Yesterday, the butterflies were as thick as the mosquitoes are. We had to shoo them off before we could get into the car.

Here are some of the beauties ~

I don't know the names of them, but I have never seen so many different butterflies at one time outside of a butterfly pavilion at a zoo. This photo is on an access road to the boat dock to the Missouri River . . . that is now about 1/2 mile from this spot due to flooding ~

There are always many turkeys in the park. We also saw Indigo Buntings, Brown Thrushes, Wood Thrushes, Kingfishers, various woodpeckers, Eastern Pewee, Eastern Phoebe . . . just to name a few ~

The park is abundant with deer ~

Teeny tiny frogs ~

Big green frogs ~
Many many wildflowers. Some under water now ~

Butterflies enjoying the butterfly milkweed ~

Wild berries ~

Obviously, we couldn't do any hiking yesterday. Many of the trails are under water. Our son has participated in bicycle races through the lush trails in the park ~

Our grandson's favorite part of the park when he was younger was the play areas ~

As he grew, he learned the joys of smores ~

And looking far away towards Missouri ~

Exploring the Caves, that date back thousands of years etched with ancient Indian picture writings. These access walkways are now under water ~

The road to the right leads to the Cave, the road to the left is a special use area used for horses and day activities. I never dreamed I'd see ducks swimming on the road to the Cave . . . yesterday I did ~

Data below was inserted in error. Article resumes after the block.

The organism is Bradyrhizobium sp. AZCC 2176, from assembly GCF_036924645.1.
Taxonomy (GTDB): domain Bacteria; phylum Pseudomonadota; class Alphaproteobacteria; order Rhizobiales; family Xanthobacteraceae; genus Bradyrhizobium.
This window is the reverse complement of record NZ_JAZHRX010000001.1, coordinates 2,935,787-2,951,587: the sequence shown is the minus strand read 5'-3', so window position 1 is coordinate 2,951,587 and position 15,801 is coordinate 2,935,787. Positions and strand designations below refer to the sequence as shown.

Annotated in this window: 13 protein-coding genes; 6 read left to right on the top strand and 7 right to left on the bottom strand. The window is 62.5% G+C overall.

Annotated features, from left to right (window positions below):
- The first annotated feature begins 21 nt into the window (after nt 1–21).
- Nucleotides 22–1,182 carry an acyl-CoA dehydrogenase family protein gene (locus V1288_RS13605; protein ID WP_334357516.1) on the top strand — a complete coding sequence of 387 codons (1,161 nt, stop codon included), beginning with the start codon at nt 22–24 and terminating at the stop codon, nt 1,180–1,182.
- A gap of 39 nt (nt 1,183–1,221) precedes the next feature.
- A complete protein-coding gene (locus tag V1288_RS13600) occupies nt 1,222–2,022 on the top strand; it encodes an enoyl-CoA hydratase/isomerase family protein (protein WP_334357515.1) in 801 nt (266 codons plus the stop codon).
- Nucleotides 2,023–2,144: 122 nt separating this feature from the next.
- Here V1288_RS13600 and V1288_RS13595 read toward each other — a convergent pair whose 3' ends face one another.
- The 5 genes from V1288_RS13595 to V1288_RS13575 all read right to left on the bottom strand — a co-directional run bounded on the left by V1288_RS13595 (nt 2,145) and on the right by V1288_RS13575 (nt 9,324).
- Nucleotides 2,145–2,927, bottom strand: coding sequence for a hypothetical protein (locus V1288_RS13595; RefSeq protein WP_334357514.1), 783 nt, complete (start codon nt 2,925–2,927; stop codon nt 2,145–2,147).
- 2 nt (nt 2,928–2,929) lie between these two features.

Outhouses are not supposed to be up to their roofs in the Missouri River ~

This is the Missouri River as it looked yesterday. It was a hazy day, and instead of being able to look across fields to I-29 in Missouri, we saw water up to the interstate.

This is the River in 2002 ~

While we felt the loss of a park we love as it was, it is nothing compared to the families and businesses that are scurrying to fight the Missouri River. We drove over the bridge to Iowa at Nebraska City. It was sad to see the businesses sandbagged to their roofs, hoping to survive the next few months. One gas station was still open, but everyone will probably be leaving the area in the next day or so when the road is closed - it was down to one lane in areas yesterday. Our hearts go out to those that are threatened to losing their homes, businesses and jobs.

Saturday, June 11, 2011

New blooms . . . garden art

This bloom is from my favorite plant in my yard. It is a Hydrangea plant that is a start from one that my Great Grandma had in Juniata, NE. I have pass alongs from family and friends which only makes them more special to me.

I love this plant ~

This is a close up of the blooms from my Valerian that is against the fence in my header photo - such a light and airy flower ~

I have a lot of what some people would call junk in my yard . . . I call it garden art. Some of it I have bought, and some have been given to me as gifts or tokens of love or friendship ~

Some of my lilies are beginning to bloom . . . I normally have more - but the rabbits were hungry this Spring ~

My Oxeye daisies are finishing their show ~

Yard art - this sign was made for me by my longest and dearest cyber friend. We've never met, but have shared so much in the past years that I feel like she is my next door neighbor. It's almost scary how many interests we share ~

This Sedum is Black Jack. The deepness of the dark color is determined by the amount of sun light it gets ~

White Yarrow ~

We've had more than our share of ants finding their way into the house. Hopefully this one won't find it's way in ~

And finally, my helpers. They supervise from the deck, and prune plants that they think need a little more attention.

Lucy - aka Lucille ~

and Joey - aka Joseph Stanley ~

"The love of gardening is a seed once sown that never dies." - Gertrude Jekyll